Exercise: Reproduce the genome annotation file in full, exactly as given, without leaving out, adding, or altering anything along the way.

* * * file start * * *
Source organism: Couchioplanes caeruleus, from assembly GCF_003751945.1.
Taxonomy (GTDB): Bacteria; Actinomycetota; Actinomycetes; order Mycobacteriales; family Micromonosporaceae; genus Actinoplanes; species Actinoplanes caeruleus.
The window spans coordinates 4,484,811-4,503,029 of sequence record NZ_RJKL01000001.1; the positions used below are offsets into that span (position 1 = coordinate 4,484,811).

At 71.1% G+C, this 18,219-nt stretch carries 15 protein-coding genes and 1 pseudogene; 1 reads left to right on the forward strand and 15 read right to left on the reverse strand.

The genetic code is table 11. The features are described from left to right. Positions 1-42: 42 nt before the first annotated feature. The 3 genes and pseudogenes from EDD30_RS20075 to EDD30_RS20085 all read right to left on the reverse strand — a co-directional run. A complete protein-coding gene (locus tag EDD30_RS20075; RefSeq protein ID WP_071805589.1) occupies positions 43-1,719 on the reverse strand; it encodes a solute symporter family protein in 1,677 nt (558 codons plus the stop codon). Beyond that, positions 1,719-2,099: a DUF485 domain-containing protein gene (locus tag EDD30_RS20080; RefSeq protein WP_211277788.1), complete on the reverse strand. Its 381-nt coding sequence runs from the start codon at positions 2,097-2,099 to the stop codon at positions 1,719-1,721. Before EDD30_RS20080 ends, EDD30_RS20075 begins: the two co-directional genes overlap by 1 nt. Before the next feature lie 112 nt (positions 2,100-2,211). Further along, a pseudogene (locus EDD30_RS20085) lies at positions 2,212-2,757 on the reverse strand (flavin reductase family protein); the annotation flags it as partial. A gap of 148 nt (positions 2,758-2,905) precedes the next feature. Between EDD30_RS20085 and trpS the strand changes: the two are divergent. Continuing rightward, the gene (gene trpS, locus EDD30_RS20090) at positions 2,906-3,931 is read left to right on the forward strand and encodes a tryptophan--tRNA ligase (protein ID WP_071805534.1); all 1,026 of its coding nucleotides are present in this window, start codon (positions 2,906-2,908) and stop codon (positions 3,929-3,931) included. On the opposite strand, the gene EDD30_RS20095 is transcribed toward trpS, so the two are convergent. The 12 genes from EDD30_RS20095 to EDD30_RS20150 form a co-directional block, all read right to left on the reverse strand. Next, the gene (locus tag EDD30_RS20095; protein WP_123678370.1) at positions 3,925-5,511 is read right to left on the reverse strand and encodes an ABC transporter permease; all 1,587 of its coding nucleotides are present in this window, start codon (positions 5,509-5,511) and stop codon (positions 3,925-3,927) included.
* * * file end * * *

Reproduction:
Source organism: Couchioplanes caeruleus, from assembly GCF_003751945.1.
Taxonomy (GTDB): Bacteria; Actinomycetota; Actinomycetes; order Mycobacteriales; family Micromonosporaceae; genus Actinoplanes; species Actinoplanes caeruleus.
The window spans coordinates 4,484,811-4,503,029 of sequence record NZ_RJKL01000001.1; the positions used below are offsets into that span (position 1 = coordinate 4,484,811).

At 71.1% G+C, this 18,219-nt stretch carries 15 protein-coding genes and 1 pseudogene; 1 reads left to right on the forward strand and 15 read right to left on the reverse strand.

The genetic code is table 11. The features are described from left to right. Positions 1-42: 42 nt before the first annotated feature. The 3 genes and pseudogenes from EDD30_RS20075 to EDD30_RS20085 all read right to left on the reverse strand — a co-directional run. A complete protein-coding gene (locus tag EDD30_RS20075; RefSeq protein ID WP_071805589.1) occupies positions 43-1,719 on the reverse strand; it encodes a solute symporter family protein in 1,677 nt (558 codons plus the stop codon). Beyond that, positions 1,719-2,099: a DUF485 domain-containing protein gene (locus tag EDD30_RS20080; RefSeq protein WP_211277788.1), complete on the reverse strand. Its 381-nt coding sequence runs from the start codon at positions 2,097-2,099 to the stop codon at positions 1,719-1,721. Before EDD30_RS20080 ends, EDD30_RS20075 begins: the two co-directional genes overlap by 1 nt. Before the next feature lie 112 nt (positions 2,100-2,211). Further along, a pseudogene (locus EDD30_RS20085) lies at positions 2,212-2,757 on the reverse strand (flavin reductase family protein); the annotation flags it as partial. A gap of 148 nt (positions 2,758-2,905) precedes the next feature. Between EDD30_RS20085 and trpS the strand changes: the two are divergent. Continuing rightward, the gene (gene trpS, locus EDD30_RS20090) at positions 2,906-3,931 is read left to right on the forward strand and encodes a tryptophan--tRNA ligase (protein ID WP_071805534.1); all 1,026 of its coding nucleotides are present in this window, start codon (positions 2,906-2,908) and stop codon (positions 3,929-3,931) included. On the opposite strand, the gene EDD30_RS20095 is transcribed toward trpS, so the two are convergent. The 12 genes from EDD30_RS20095 to EDD30_RS20150 form a co-directional block, all read right to left on the reverse strand. Next, the gene (locus tag EDD30_RS20095; protein WP_123678370.1) at positions 3,925-5,511 is read right to left on the reverse strand and encodes an ABC transporter permease; all 1,587 of its coding nucleotides are present in this window, start codon (positions 5,509-5,511) and stop codon (positions 3,925-3,927) included.